"In democratic societies, in which several religions coexist within one and the same population, it may be necessary to place restrictions on freedom to manifest one's religion or belief in order to reconcile the interests of various groups and ensure that everyone's beliefs are respected...Likewise, the Court has also previously stated that the principle of secularism in Turkey is undoubtedly one of the fundamental principles of the State, which are in harmony with the rule of law and respect for human rights...In a country like Turkey, where the great majority of the population belong to a particular religion, measures taken in universities to prevent certain fundamentalist religious movements from exerting pressure on students who do not practice that religion or on those who belong to another religion may be justified under Article 9, Section 2 of the Convention. In that context, secular universities may regulate manifestation of the rites and symbols of the said religion by imposing restrictions as to the place and manner of such manifestation with the aim of ensuring peaceful co-existence between students of various faiths and thus protecting public order and the beliefs of others."
Thus, in this matter, Turkish law was found to be compatible with the "Convention." Part II of this topic will further explain the arguments for these laws and how convincing they are given the realities of Turkish life today.
Tuesday, December 20, 2011
I have a sweet tooth. I like sweet food. And, worse, I like sweet drinks.
Let me explain. I was in the middle of a long ten-hour drive. My female companion and I decided to stop at Dutch Bros. I needed some coffee, badly. But I’m not a huge fan of regular coffee- it tastes bitter to me. So I decided on their seasonal Pumpkin Pie Latte. It was festive and seemed like a very tasty treat. My co-pilot asked for a small coffee. As we slid into the drive-thru, I had no idea that I would soon be making a cardinal mistake – apparently, sweet drinks are not for males. And so ensued the following conversation:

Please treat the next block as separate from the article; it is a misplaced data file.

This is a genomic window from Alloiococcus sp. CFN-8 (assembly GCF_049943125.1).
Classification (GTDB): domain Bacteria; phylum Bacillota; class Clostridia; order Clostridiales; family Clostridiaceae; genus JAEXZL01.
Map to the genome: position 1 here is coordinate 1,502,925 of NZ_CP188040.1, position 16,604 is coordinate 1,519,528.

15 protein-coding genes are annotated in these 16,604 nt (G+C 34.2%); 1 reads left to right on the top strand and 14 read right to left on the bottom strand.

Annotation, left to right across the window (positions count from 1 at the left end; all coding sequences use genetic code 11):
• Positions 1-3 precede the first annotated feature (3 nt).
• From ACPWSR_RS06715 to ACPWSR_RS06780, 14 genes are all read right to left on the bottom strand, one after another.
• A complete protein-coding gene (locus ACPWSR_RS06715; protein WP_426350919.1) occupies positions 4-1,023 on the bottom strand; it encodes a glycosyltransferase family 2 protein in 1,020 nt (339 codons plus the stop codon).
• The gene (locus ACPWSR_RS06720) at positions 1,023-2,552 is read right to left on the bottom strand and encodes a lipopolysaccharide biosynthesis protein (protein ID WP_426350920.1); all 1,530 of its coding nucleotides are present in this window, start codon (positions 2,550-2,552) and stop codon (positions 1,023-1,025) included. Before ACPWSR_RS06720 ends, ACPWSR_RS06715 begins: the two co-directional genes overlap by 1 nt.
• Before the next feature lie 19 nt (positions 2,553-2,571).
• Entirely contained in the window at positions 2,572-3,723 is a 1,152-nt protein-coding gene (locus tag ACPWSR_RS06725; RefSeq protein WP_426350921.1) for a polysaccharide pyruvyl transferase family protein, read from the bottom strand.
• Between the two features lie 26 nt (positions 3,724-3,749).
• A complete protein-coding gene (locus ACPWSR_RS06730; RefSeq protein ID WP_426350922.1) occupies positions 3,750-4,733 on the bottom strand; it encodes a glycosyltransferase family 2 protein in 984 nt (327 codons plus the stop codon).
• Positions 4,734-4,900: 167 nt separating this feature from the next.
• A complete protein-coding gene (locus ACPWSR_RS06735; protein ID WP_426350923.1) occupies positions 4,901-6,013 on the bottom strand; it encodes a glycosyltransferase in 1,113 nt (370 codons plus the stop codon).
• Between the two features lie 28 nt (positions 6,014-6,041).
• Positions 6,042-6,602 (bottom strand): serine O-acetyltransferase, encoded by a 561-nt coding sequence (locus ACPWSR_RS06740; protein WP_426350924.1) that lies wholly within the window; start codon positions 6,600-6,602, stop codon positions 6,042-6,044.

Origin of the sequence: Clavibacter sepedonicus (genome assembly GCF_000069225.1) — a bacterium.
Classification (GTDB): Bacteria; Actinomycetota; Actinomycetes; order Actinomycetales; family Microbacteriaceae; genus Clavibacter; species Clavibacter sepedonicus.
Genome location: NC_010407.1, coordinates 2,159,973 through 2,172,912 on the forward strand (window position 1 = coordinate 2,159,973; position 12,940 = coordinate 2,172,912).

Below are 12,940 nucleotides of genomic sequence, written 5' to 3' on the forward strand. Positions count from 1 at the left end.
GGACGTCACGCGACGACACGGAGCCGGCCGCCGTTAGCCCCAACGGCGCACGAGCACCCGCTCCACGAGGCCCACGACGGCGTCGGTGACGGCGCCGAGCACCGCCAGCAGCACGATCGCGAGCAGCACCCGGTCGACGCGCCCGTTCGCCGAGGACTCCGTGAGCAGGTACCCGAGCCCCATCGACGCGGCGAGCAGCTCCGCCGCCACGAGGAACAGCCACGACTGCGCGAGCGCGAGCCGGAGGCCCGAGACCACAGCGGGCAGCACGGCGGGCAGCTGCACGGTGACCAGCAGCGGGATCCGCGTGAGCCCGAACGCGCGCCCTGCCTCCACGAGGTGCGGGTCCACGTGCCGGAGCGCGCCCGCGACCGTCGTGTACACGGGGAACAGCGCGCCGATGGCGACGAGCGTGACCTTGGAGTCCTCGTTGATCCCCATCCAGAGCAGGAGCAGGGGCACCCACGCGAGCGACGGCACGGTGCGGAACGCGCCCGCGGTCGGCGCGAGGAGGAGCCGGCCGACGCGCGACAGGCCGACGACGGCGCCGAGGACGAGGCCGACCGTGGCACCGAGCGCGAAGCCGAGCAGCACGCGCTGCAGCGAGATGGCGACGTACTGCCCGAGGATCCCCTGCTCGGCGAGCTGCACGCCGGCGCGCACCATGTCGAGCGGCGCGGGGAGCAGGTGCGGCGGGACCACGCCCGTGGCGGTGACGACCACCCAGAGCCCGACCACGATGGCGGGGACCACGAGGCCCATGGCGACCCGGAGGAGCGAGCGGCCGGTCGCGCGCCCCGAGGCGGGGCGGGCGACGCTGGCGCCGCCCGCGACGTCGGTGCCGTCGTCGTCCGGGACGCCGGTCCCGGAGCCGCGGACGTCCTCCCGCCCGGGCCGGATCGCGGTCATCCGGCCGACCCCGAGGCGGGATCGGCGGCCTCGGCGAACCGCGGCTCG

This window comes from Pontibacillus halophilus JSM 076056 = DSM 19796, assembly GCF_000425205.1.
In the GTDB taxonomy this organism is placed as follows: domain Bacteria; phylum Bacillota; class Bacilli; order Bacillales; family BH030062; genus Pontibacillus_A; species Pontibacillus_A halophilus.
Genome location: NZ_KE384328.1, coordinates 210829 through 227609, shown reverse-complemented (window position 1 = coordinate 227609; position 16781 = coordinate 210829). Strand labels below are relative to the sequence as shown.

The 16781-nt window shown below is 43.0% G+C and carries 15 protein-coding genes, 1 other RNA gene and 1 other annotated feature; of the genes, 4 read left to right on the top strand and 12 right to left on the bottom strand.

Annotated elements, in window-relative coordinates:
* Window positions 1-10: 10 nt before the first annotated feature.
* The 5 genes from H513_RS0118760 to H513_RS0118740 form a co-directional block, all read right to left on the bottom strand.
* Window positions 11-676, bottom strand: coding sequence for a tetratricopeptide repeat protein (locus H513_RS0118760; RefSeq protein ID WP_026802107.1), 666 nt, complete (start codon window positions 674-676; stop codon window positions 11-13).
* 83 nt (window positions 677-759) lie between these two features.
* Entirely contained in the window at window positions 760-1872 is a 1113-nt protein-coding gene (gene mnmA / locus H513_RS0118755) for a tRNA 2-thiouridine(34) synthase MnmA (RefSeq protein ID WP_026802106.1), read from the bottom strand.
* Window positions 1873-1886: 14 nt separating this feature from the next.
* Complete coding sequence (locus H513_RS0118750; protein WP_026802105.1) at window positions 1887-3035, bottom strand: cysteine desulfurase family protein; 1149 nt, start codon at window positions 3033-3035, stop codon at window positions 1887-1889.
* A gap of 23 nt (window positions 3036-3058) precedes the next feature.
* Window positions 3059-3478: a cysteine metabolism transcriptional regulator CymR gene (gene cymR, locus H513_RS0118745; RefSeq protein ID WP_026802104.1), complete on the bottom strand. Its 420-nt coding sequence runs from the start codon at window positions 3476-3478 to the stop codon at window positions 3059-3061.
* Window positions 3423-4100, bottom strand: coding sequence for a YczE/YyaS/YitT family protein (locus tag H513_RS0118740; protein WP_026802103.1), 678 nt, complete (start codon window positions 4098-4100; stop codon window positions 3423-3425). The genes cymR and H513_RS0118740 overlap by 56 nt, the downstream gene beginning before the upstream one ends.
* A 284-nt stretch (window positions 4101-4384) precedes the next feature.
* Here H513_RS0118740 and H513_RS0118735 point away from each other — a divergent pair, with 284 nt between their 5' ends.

Me: “Can we get a small coffee and a regular pumpkin pie latte?”
Pretty Barista (leaning down to look into our vehicle and across to my companion): “Would you like whipped cream and sprinkles on that latte, ma’am?”
Awkward pause ensues
Companion: “Oh, oh no. It’s not for me. I’m the coffee – he wants the latte.”
After some laughter and mea culpas, I denied the whipped cream and sprinkles. Then she responded, “It’s ok, I know some tough men who like it, too.”
I was struck by the gendered implications of this event, particularly the assumption that sweet drinks are for girls. Are men truly not allowed to enjoy a drink that is sweet to the palette? For a moment, I was slightly embarrassed to have been exposed. But why should I be? I could hear Catherine MacKinnon chattering in my ear – another power imbalance defined by the male perspective. Societal stereotypes say sweet drinks limit my masculinity, that a real man’s drink is strong. But fruity, sugary flavors do not cut into my manhood, revoke my “mancard,” or make me a “bitch,” as Hamilton Nolan or some comments on Jim Romenesko's blog suggest. Nor do they reveal a super-confidence or toughness that deserves admiration as an evolved-male. I simply like sweets and I will continue to order them.
On further reflection, I probably never would have recognized this gendered assumption and others like it had it not been for Feminist Legal Theory. Having had no prior experience with feminism, I joined this class to learn more about it and it is interesting to see how much I have learned in this semester.
Monday, December 19, 2011
Saturday, December 10, 2011
Friday, December 9, 2011